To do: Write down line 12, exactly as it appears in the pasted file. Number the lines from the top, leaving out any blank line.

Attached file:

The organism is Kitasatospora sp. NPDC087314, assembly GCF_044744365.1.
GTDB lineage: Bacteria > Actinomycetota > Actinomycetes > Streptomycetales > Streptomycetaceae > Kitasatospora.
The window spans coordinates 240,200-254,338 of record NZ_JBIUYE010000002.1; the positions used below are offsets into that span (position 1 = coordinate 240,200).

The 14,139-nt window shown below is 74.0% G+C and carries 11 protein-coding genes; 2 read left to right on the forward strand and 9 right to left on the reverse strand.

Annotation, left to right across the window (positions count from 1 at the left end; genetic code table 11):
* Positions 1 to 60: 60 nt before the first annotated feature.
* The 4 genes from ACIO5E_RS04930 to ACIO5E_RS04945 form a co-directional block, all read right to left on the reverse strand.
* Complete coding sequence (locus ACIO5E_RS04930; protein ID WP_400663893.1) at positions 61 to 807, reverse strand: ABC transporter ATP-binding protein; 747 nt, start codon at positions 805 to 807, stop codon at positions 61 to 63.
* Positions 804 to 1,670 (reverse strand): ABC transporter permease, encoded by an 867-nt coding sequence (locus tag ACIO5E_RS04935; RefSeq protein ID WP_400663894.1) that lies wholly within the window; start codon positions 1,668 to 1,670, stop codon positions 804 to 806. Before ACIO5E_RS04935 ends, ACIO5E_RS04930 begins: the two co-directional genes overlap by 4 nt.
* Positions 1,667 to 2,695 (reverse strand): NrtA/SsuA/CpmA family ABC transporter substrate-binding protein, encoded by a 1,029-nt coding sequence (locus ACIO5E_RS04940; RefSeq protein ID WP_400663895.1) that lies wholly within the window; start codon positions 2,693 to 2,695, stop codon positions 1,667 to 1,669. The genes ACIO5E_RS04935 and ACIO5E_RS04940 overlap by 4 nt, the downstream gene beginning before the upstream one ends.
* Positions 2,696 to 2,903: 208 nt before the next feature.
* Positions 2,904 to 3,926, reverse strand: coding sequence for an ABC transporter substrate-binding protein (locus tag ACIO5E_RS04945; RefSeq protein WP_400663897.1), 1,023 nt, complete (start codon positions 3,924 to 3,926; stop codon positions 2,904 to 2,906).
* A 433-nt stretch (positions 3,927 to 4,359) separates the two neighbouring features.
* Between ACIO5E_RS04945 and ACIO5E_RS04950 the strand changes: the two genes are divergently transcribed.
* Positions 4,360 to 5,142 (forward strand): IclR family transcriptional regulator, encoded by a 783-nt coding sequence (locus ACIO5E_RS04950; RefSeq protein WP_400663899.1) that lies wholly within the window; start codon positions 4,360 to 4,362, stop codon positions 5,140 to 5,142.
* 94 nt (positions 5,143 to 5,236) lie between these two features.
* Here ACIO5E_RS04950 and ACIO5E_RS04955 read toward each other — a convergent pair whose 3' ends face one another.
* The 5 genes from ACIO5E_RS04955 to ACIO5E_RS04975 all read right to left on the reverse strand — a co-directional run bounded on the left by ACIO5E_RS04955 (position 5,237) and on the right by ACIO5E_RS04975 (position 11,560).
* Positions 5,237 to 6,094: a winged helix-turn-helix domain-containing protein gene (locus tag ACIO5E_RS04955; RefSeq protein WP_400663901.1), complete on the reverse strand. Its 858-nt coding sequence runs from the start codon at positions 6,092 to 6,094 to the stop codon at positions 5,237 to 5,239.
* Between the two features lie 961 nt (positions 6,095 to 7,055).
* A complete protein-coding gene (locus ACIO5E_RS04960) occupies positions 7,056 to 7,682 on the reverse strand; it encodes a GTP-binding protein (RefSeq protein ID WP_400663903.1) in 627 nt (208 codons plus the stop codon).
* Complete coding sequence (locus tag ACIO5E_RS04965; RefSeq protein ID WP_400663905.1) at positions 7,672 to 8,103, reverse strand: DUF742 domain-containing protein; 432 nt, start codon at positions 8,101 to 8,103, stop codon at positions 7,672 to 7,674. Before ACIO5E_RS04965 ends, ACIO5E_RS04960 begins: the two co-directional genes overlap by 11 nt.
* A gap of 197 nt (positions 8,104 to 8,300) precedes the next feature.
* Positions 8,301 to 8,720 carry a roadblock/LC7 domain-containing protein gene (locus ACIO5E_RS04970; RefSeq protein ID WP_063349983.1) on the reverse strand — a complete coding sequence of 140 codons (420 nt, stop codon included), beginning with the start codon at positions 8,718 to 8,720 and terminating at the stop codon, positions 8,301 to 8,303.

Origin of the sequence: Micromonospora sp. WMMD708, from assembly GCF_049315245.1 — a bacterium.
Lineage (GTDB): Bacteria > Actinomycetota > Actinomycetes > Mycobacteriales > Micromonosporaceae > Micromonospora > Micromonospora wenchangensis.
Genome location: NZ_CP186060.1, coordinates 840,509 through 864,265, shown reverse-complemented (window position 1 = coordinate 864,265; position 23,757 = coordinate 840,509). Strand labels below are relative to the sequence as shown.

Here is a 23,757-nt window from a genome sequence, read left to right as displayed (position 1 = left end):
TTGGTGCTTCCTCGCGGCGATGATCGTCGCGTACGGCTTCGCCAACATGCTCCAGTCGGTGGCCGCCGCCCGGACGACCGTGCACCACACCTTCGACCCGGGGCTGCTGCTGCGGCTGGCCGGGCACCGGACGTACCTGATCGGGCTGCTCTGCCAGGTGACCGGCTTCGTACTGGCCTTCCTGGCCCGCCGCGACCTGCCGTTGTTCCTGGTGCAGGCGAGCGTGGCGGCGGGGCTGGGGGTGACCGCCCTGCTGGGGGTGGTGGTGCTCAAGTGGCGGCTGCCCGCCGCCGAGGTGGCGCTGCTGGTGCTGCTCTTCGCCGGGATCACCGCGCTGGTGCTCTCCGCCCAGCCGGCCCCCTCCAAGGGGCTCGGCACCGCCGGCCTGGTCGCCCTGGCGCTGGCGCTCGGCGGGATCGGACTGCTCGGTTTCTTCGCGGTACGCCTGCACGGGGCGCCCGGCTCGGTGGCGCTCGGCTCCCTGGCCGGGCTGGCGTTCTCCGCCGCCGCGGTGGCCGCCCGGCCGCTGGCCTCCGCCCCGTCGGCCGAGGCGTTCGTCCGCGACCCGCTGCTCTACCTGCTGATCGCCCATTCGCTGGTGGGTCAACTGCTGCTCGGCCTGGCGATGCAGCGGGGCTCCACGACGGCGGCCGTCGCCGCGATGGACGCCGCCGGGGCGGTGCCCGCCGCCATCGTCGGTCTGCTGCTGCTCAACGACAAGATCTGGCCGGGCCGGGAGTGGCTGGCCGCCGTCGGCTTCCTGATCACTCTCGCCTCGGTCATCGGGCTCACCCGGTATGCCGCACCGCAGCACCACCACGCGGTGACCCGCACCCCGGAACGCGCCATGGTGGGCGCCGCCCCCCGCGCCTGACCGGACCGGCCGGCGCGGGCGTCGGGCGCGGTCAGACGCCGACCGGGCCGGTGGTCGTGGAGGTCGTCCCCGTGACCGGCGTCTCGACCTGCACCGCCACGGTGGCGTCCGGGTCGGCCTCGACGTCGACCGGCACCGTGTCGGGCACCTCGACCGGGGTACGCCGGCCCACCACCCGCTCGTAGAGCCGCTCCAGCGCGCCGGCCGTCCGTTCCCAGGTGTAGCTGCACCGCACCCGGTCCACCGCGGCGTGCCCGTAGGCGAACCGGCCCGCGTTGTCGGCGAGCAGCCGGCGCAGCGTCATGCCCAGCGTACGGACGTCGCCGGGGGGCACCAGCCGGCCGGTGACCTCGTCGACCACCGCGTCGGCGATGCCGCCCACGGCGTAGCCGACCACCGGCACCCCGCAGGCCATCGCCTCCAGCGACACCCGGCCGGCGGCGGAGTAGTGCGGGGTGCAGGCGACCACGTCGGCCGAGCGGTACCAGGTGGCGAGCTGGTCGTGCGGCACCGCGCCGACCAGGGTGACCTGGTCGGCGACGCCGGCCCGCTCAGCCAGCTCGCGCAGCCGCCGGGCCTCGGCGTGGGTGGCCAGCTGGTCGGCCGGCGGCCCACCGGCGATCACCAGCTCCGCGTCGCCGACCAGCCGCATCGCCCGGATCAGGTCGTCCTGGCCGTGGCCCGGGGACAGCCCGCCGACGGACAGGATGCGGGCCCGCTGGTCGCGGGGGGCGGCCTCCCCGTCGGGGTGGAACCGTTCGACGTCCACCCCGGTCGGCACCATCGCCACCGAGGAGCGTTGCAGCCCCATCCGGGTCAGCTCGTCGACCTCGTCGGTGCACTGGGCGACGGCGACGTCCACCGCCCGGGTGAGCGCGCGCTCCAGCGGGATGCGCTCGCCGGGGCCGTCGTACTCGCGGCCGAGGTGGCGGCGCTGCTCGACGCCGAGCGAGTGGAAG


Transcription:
* Positions 2,904 to 3,926, reverse strand: coding sequence for an ABC transporter substrate-binding protein (locus tag ACIO5E_RS04945; RefSeq protein WP_400663897.1), 1,023 nt, complete (start codon positions 3,924 to 3,926; stop codon positions 2,904 to 2,906).